It’s easy to agree that us gearheads consider cars or car-projects as art. I myself am absolutely in love with the Toyota GT86 and fortunately I got to drive one myself the other day at Co-ordSport. In the same week I got to photograph one as well at our End of Year meet in Oosterhout and this was a photoshoot which has been on my to do list for some time now. I got in touch with the owner Gunther Lamberts and and agreed that I would spend some quality time with his Toyota at the meet.
Since there were over 400 cars present at the event, it’s safe to say that it was not easy to find eachother very quick. I waited at his car for half an hour and was asked multiple times to get out of the way of other photographers. Yes, including the cellphone shooters! A while later I decided to walk around for a minute and quickly bumped into Gunther.
I’ll have to admit that it was a little stressful to do some sort of a car feature shoot at the meeting area. We had planned to do some little spotlight shoots just to provide us with a small supply of photographs to use for facebook and short articles for the blog.
We were graced with a nice photo location just behind the meeting area. We’ve been organising the End of Year meet for four years in a row and I was never aware of the cul-de-sac just behind the buildings, which works just fine for a little photoshoot. Luckily it wasn’t too hard to compose shots without too much distraction of the meet in the background.
It was still a little foggy from the day before but the light was reliable to work with. It caught my attention that there were a few Nürburgring vinyls on the Toyota which made me wonder what Gunter’s laptimes were. He told me he was not that much of a racing driver but isn’t too shy for a few gentle laps through the green hell.
Although many people are under the impression that the D-45 boxer engine lacks performance, to me it has the perfect drivable amount which keeps it fun and comfortable to drive. Given that the GT86 is maybe the most talked about car of the past two seasons, it’s no suprise either that it would be tuned and modified by many. So it’s clear by now that it has loads of potential.
Gunther didn’t leave it bone stock either. Since his purchase last year he did a few modifications which improved the drivability and appearance of the 86. He switched to the Wedssport TC 105N wheels, which give it a little more sporty look if you ask me.
He also replaced the stock springs with Meister R Zeta R coilovers and slightly lowered it. The coilovers have a springrate of 6kg which is still very comfortable for roaduse.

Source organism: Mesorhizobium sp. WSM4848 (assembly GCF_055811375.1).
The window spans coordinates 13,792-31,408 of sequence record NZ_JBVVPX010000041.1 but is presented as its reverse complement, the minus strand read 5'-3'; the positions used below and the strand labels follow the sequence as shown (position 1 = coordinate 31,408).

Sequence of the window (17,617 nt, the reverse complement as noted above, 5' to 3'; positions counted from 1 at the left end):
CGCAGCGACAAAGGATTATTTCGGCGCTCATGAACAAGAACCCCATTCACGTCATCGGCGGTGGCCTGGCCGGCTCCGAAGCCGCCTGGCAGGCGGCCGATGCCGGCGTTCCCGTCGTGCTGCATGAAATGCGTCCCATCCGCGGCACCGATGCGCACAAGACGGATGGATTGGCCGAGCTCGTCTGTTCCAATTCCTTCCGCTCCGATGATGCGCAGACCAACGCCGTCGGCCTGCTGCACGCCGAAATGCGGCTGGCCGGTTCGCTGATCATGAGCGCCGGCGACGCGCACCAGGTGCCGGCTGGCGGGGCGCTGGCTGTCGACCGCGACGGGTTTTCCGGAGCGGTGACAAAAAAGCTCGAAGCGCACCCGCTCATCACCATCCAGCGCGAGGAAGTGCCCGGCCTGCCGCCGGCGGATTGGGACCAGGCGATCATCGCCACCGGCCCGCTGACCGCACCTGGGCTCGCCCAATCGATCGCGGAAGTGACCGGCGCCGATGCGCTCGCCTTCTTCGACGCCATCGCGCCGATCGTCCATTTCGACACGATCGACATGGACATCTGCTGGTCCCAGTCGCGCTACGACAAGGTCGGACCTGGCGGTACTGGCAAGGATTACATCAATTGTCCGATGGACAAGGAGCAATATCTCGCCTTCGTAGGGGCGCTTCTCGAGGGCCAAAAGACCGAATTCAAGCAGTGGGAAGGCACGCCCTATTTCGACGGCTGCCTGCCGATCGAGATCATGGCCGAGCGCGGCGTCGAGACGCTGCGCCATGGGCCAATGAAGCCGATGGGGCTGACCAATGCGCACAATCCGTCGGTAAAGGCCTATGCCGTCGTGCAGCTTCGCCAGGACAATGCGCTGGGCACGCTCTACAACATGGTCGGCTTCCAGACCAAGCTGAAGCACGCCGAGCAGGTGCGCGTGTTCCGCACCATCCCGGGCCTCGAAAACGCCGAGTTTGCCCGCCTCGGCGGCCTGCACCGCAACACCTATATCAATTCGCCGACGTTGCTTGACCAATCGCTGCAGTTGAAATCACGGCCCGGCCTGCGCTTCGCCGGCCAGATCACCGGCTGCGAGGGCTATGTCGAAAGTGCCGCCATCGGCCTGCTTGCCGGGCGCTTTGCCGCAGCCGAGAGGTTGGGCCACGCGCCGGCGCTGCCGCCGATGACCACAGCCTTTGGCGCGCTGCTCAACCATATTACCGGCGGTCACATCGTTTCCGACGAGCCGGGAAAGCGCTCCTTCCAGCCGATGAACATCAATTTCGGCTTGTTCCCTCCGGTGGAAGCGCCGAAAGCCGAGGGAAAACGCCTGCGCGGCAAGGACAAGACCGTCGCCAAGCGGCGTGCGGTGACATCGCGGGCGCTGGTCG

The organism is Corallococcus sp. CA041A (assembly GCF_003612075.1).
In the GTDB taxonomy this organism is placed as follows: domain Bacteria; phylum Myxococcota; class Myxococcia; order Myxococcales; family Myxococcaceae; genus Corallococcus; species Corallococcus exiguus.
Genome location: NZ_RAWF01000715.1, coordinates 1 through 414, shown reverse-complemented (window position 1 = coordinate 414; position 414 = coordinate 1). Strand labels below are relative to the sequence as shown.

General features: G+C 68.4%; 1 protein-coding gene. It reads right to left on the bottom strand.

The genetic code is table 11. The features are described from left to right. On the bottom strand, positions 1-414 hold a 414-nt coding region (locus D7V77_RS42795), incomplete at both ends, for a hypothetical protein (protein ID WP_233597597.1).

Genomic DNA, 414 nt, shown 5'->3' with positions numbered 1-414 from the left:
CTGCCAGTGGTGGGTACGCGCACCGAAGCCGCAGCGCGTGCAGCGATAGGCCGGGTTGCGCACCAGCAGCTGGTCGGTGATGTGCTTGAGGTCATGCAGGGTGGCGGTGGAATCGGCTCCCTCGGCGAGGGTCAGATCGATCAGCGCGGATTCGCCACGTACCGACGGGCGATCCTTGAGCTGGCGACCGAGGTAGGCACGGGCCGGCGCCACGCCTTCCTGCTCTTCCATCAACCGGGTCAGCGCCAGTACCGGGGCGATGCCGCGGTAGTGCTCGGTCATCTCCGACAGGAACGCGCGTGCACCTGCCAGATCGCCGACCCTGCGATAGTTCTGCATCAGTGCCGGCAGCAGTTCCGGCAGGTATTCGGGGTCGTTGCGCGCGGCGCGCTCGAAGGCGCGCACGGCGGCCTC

I do admit that I prefer the function above form look for the GT86. I was always under the impression that the different aeropack was a TRD package, but in fact it’s an option of Toyota named Nur Spec.
Let’s point out a few significant design signatures which give this kit and the GT86 in general such an attractive yet violent charisma. I believe the big rear wing is the most striking part of the Nur Spec package.
One of my favourite parts of the entire car is the headlight design. To me it’s such a characteristic part of the car and already comparable to the recognizabilty of the Skyline taillights. It’s very rare that a brand is able to design such signatures.
Gunther also shared some personal information with me about why he bought the Toyota in the first place. Since the first concept in 2009, Gunther fancied the design. He said to himself that one day he would own one of them, not knowing when the official release would be exactly.
At first it wasn’t within his price range but he saved up the money and after seeing one of the first reviews by Chris Harris, his decision was made. He went to one of the local Toyota dealers and it only took him an hour to put in the order for one Toyota GT86.
A dream came true and he was one of the first owners down here to drive it, I believe. Only a few weeks later Wangan Warriors organised the 2012 End of Year and we were all excited to see the GT86 arrive at our meeting.
Now, little over one year later I’m finishing up a blog about that particular car and still being owned by that proud Belgian fellow. I must say it’s nice to see people returning to our meetings over the years and see what they’ve done to their cars. Although the changes Gunther did to the ’86 are subtle, they’re still complementary to the car’s appearance and handling.
I would like to conclude this article by thanking Gunther for visiting our event again and I hope you appreciate and enjoy the photos. Good luck with all the progress and we’ll meet again next season! If anybody has any suggestions for photoshoots, feel free to let us know in the comment section!